Korean War Order of Battle: United States, United Nations, and Communist Ground, Naval, and Air Forces, 1950-1953

By Gordon L. Rottman | Go to book overview

Chapter 2

United Nations Contingents

THE UNITED NATIONS COMMITMENT

The United Nations was established in 1945 with 59 member states, the General Assembly, with the goal of maintaining international peace and security. This was to be accomplished through collective and mutually agreed actions to prevent or remove threats to peace, suppress aggression, and arbitrate the peaceful settlement of international disputes. The U.N.’s charter, specifically Article 42, provides for the use of armed force to halt aggression and restore peace. In order to dispatch such a force, two-thirds of the General Assembly must vote and approve the issue. The Security Council then votes on the proposal and authorizes the use of force. In 1950, the Security Council was comprised of the United States, Great Britain, USSR, France, and China as permanent members plus 10 temporary member nations elected every two years by the General Assembly. At the time of the South Korean invasion, the USSR was boycotting the Security Council because of Nationalist China’s seat on the Council rather than Communist China. If the USSR had been present on the Council it could have voted against the U.N. commitment of troops to the R.O.K. Because the USSR and Communist China were not represented on the Security Council, they declared the Council’s actions illegal and that the conflict was internal. The U.N. maintained that it had the moral responsibility to protect the R.O.K. The Korean War was to be the U.N.’s first commitment of armed forces to conduct and end a war. It is also the largest such U.N. intervention effort ever undertaken. The Soviet U.N. delegate later ceased his boycott and assumed the presidency of the U.N. Security Council.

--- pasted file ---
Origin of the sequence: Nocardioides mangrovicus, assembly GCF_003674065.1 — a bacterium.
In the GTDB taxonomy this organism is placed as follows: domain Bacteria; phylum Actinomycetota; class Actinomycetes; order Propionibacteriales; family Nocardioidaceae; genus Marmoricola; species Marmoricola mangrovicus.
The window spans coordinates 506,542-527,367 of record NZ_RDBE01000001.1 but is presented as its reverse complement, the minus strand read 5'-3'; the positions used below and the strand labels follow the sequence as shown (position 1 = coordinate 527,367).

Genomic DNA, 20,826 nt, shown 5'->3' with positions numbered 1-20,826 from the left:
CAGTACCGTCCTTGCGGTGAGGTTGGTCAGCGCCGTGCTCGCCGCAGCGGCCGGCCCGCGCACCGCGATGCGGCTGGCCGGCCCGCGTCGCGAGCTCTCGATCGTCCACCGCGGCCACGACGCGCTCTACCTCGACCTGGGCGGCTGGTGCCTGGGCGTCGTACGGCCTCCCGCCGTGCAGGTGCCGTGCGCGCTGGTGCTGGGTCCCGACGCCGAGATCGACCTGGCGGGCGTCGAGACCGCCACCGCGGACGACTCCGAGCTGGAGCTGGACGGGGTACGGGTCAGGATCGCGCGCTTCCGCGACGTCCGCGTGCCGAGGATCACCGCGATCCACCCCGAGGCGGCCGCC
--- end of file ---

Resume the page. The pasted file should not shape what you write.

Within days after the communist invasion of South Korea, the U.N. called on all member nations to support the military effort in Korea. Fifty-three countries approved of armed action against North Korea: 15 committed ground combat forces, nine provided naval forces, six sent air force elements, and five contributed medical support, either military or civilian (Red Cross). The foregoing included the U.S. and British Commonwealth nations. Besides the British Commonwealth, the first countries to offer the commitment of combat units on 19 August 1950 were the Philippines, Turkey, and Thailand. Other countries

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Korean War Order of Battle: United States, United Nations, and Communist Ground, Naval, and Air Forces, 1950-1953
Table of contents

Table of contents

  • Title Page iii
  • Contents vii
  • Foreword ix
  • Preface xi
  • Acknowledgments xiii
  • A Brief Overview of the Korean War xv
  • Chronology of the Korean War xix
  • Chapter 1 - United States of America 1
  • Chapter 2 - United Nations Contingents 117
  • Chapter 3 - British Commonwealth 125
  • Chapter 4 - Republic of Korea 149
  • Chapter 5 - Democratic People’s Republic of Korea 161
  • Chapter 6 - People’s Republic of China 173
  • Chapter 7 - Other Nations’ Participation 185
  • Selected Bibliography 221
  • Index 225
  • About the Author 231
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